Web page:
Management 3.0: Personal Maps (1)

Image from Happy Melly ‘Personal Maps: Improving Team Collaboration’. Source:

As part of my quest to become a Management 3.0 facilitator, I am applying some of the practices in my daily (working) life. My first achievement was the Moving Motivators game, which I played with my own team of software developers, and at a later stage with the people from HR.

I am also working on implementing Kudos card and the Kudos wall, which is on-going as we speak. I will write down my experiences regarding this subject at a later stage, but it’s proving more difficult than I imagined. (And I thought this was the low-hanging fruit…)

So, on my own time, I am working on Personal Maps, another of the Management 3.0 practices. I reckon I’d start writing about it, because the way I see it now, personal maps are never really finished.

I started off by taking a big piece of paper (A3-ish), and writing the name of one of my team members in the middle. Then, as suggested by Jurgen Appelo, I’d write terms like ‘education’, ‘work’, ‘family’, etc. around it, just like you would on a mind map. This way, you create a map going outward from the person’s name, which becomes more detailed the further out you get.

Part of the Personal Map

Jurgen already warned about it happening, so it didn’t come as complete surprise, but it’s amazing how little I actually know about this person. I know he’s married, but what was his wife’s name again? Just one example.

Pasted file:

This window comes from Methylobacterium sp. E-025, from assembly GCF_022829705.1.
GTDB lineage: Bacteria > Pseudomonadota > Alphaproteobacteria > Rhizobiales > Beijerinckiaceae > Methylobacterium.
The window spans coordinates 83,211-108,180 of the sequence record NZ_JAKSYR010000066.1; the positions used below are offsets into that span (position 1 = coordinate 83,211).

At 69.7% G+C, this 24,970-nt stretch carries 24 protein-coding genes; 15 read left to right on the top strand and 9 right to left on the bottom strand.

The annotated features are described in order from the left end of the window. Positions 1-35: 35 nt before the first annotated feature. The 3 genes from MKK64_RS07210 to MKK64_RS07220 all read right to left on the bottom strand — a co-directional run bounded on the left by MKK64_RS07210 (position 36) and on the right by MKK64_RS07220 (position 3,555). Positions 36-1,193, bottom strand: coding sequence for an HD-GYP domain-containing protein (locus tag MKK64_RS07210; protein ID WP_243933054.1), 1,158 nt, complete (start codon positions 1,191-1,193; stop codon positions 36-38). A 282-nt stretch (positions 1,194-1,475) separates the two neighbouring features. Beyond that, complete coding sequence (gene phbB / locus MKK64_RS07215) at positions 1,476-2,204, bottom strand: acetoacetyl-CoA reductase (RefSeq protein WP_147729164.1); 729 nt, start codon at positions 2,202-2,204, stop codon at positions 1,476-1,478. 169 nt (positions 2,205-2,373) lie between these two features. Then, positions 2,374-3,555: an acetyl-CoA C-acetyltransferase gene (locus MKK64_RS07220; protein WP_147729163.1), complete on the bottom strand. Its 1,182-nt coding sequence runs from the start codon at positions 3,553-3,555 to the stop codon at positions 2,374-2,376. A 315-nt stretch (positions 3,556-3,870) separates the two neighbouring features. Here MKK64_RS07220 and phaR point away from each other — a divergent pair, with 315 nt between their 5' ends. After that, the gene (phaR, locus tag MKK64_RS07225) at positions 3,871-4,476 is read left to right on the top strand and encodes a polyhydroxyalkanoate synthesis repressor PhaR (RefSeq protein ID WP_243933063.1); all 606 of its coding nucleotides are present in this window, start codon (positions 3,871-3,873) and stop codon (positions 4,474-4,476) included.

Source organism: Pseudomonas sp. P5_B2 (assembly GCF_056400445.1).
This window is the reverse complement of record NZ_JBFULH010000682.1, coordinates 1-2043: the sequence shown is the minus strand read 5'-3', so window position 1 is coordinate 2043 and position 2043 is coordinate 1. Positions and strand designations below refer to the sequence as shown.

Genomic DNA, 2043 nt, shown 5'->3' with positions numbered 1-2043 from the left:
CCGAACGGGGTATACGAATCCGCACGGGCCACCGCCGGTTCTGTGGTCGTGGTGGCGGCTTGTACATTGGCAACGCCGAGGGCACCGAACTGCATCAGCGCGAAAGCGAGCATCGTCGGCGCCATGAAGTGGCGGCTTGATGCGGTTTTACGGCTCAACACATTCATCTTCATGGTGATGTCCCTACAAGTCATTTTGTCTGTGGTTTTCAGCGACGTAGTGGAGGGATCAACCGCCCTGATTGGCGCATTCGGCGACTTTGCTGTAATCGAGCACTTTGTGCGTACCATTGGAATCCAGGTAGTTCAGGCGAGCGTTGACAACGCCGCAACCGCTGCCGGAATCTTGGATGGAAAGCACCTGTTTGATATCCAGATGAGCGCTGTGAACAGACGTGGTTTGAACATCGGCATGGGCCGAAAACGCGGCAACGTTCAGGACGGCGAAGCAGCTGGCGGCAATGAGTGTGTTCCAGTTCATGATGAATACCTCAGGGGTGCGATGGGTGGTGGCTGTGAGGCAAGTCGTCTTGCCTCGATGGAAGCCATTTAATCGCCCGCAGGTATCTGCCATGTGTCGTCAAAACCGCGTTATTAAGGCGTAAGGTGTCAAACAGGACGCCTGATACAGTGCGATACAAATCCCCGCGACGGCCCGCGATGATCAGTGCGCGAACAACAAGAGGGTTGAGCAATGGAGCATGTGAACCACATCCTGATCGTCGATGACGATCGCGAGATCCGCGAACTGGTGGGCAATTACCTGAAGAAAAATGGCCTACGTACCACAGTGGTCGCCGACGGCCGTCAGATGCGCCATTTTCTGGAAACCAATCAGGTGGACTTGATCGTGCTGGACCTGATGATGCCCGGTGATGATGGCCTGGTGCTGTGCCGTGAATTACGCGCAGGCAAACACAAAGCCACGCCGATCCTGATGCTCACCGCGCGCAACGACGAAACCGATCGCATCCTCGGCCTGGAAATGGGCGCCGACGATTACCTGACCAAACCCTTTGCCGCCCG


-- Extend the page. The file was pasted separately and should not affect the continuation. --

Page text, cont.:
I did the same exercise for another of my team members (I plan on creating maps for all of my team members — there are six). Same story. He’s working on a car as a hobby project (with his son), but I have no clue what kind of car it is (nor his son’s name). Just another example.

So, this is where it actually starts! Drawing up the personal map in the first place is only the starting point of a process. The process of getting to know someone a little better. I will definitely need to start asking questions and show an interest to create a more comprehensive map. The funny thing is, I’m really interested in getting to know people, but somehow in the workplace (in Australia?) it’s not always easy to do that.

So, this is not the end but merely the beginning. Which is why I marked this particular post with a (1). There will be at least one follow up post regarding this subject as I go along, and perhaps even more. But most importantly: I know where the gaps are, and which questions I should ask. And who knows, I might find out a few interesting things about someone that I am not expecting, or may not even know I don’t know. Hm, that’s very deep. Better get cracking!


Management 3.0:

Happy Melly:

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